The notice had highlighted that following changes in Scottish government funding from 1 April 2011 dispensing doctors who wish to recover VAT incurred on the drugs they dispense will need to register for VAT. It had also highlighted the change, the VAT registration process and some of the consequences of registration. 

It went onto say HMRC have said 'dispensing doctors in Scotland will need to consider if they should be registered for VAT from the 1 April 2011 when the funding arrangements change. Dispensing doctors who become liable to register on 1 April 2011 have 30 days from that date to apply for VAT registration. If you fail to apply for registration in time you may incur a financial penalty.' 

Clearly those who are liable to register because of their income will need to register. However, a large number of dispensing doctors may opt for voluntary registration. HMRC have said that they will be registered from the date requested in their VAT registration application.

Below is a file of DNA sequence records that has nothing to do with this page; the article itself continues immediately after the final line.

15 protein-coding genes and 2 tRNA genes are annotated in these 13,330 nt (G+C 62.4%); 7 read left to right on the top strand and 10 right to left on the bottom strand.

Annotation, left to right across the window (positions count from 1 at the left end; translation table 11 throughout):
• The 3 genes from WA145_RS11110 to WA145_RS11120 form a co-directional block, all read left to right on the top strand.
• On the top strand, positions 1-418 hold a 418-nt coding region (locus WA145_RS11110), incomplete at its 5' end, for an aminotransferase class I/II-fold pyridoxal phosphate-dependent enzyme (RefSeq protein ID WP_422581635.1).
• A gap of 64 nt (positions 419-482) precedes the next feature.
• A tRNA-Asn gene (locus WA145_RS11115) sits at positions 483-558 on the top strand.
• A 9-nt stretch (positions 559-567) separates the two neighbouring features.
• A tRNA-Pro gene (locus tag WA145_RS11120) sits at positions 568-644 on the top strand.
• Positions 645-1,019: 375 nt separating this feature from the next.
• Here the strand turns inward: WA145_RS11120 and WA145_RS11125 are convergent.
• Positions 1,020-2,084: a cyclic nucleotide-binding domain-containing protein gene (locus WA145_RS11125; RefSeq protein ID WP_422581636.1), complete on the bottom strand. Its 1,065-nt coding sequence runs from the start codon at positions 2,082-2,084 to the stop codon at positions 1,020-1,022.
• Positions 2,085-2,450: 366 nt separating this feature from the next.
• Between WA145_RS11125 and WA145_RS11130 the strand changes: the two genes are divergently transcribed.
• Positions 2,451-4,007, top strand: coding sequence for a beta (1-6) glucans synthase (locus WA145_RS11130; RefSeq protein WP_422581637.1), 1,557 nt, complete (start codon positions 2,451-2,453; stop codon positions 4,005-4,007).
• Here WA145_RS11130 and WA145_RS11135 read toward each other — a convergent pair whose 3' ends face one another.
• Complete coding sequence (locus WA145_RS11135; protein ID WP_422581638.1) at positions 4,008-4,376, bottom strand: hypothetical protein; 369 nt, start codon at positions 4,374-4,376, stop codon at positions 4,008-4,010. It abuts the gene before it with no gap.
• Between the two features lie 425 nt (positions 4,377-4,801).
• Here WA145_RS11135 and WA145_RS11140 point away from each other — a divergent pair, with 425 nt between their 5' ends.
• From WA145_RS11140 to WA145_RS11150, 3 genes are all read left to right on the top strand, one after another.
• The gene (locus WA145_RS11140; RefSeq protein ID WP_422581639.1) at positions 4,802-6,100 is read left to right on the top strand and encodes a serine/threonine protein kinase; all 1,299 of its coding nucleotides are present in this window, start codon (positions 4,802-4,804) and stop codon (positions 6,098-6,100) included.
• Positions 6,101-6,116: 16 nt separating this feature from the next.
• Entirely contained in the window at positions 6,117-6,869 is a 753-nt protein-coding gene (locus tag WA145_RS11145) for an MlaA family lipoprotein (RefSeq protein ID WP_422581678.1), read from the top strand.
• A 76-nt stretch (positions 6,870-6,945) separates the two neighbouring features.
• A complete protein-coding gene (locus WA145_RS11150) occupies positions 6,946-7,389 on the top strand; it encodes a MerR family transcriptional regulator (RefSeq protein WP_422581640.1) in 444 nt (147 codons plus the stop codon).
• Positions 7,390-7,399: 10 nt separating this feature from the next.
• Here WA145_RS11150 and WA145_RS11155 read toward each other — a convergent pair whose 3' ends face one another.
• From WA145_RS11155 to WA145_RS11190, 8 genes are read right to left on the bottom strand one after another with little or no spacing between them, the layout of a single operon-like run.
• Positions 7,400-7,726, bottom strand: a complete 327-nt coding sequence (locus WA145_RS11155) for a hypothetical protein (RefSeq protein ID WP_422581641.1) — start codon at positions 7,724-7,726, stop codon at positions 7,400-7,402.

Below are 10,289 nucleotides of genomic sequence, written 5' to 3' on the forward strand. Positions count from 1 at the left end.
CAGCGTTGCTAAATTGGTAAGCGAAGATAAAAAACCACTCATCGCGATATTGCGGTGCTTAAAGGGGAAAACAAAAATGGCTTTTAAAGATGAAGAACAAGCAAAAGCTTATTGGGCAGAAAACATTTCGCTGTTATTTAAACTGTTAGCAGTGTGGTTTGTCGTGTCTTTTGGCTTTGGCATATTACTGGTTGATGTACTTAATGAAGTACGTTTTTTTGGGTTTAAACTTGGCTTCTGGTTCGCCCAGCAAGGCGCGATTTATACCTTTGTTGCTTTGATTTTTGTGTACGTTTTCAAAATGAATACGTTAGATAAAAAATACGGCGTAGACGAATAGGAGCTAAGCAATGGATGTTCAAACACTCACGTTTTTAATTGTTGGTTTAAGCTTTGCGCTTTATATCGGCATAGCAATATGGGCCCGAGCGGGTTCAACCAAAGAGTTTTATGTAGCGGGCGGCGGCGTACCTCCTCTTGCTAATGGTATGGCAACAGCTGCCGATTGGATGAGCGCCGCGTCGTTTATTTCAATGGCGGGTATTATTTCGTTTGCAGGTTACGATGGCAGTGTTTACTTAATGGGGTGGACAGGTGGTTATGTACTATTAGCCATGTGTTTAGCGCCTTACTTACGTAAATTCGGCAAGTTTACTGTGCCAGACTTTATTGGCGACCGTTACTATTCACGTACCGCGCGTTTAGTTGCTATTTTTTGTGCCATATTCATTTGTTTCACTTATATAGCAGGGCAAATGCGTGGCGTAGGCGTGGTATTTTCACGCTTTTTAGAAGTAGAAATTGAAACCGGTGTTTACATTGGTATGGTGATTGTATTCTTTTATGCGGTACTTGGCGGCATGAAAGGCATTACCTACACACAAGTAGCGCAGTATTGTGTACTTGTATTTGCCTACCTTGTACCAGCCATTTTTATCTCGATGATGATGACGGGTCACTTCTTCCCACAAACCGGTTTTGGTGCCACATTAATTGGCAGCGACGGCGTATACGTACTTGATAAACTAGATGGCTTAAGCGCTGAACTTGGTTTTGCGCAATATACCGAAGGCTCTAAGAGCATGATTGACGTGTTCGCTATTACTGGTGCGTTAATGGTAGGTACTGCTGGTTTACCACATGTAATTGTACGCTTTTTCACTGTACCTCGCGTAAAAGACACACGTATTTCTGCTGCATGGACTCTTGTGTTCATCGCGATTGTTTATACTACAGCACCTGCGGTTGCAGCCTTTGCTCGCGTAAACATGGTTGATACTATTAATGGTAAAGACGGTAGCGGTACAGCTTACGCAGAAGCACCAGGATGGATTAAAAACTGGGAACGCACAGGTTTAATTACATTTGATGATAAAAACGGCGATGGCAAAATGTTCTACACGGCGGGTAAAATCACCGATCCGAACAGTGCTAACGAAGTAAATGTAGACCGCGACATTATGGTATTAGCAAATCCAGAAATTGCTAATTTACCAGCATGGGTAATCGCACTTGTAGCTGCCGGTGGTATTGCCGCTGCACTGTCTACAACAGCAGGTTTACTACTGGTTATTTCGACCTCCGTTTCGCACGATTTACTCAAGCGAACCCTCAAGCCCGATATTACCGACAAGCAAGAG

Those who do register will need to make sure that they make sure any stock is recorded at the date of registration. This will be important as they will wish to recover VAT on any drugs in stock.

Finally, it will be important that the dispensing doctor selects the most appropriate partial exemption method from the choice of standard special or cash. So we are now left with 'this information sheet has been temporarily withdrawn pending finalisation by the Scottish Government and the Scottish General Practitioners Committee of the BMA of changes in arrangements for Scottish dispensing practices.' Further guidance will be available soon. 

VAT flat rate scheme